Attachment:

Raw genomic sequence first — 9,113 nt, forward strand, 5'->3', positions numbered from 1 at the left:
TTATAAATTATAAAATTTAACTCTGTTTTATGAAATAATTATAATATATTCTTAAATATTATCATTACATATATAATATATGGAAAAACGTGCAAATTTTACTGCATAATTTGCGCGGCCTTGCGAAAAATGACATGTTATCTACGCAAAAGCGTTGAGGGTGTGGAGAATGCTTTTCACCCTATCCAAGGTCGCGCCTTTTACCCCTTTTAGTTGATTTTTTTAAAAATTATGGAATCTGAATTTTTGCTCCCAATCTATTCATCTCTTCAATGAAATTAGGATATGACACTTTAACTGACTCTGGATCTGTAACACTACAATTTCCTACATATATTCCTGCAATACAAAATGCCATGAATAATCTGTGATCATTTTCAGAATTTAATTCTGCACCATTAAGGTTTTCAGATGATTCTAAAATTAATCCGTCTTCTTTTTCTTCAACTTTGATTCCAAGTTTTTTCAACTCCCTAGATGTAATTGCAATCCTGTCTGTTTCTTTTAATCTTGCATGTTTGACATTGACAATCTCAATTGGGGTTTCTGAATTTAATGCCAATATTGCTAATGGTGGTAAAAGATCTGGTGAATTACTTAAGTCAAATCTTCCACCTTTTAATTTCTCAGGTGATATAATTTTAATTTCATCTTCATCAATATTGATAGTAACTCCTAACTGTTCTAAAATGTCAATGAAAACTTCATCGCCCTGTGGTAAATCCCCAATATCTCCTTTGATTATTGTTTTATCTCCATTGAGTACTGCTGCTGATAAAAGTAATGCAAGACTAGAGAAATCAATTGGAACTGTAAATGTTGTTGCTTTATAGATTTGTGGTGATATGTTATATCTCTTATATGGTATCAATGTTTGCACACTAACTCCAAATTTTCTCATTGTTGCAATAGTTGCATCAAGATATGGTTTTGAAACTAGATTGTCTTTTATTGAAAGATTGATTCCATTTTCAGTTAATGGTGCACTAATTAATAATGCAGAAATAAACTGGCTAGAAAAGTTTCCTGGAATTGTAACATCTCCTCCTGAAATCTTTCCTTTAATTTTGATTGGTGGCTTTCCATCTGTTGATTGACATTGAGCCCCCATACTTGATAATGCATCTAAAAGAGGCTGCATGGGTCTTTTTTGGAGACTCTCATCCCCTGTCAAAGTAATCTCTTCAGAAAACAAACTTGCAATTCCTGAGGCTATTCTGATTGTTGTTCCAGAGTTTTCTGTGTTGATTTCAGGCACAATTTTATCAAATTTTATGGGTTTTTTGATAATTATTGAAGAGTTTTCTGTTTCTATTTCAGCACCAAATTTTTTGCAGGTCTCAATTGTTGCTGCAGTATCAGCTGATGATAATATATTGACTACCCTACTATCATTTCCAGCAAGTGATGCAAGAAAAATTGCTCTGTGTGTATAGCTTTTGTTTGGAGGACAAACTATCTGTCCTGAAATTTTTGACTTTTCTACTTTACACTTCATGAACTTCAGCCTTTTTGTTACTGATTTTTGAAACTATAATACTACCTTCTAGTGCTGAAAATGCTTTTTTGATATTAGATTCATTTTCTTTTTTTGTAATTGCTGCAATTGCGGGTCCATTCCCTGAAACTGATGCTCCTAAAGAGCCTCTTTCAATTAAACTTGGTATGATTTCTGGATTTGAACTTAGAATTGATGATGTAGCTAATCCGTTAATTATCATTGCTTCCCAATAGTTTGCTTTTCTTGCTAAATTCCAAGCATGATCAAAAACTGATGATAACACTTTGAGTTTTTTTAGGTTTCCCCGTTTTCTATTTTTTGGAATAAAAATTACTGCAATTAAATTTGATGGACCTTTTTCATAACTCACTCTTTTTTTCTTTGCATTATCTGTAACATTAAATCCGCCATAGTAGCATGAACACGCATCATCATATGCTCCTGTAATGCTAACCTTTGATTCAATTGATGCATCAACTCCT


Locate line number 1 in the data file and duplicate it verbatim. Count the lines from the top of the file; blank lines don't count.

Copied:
Raw genomic sequence first — 9,113 nt, forward strand, 5'->3', positions numbered from 1 at the left: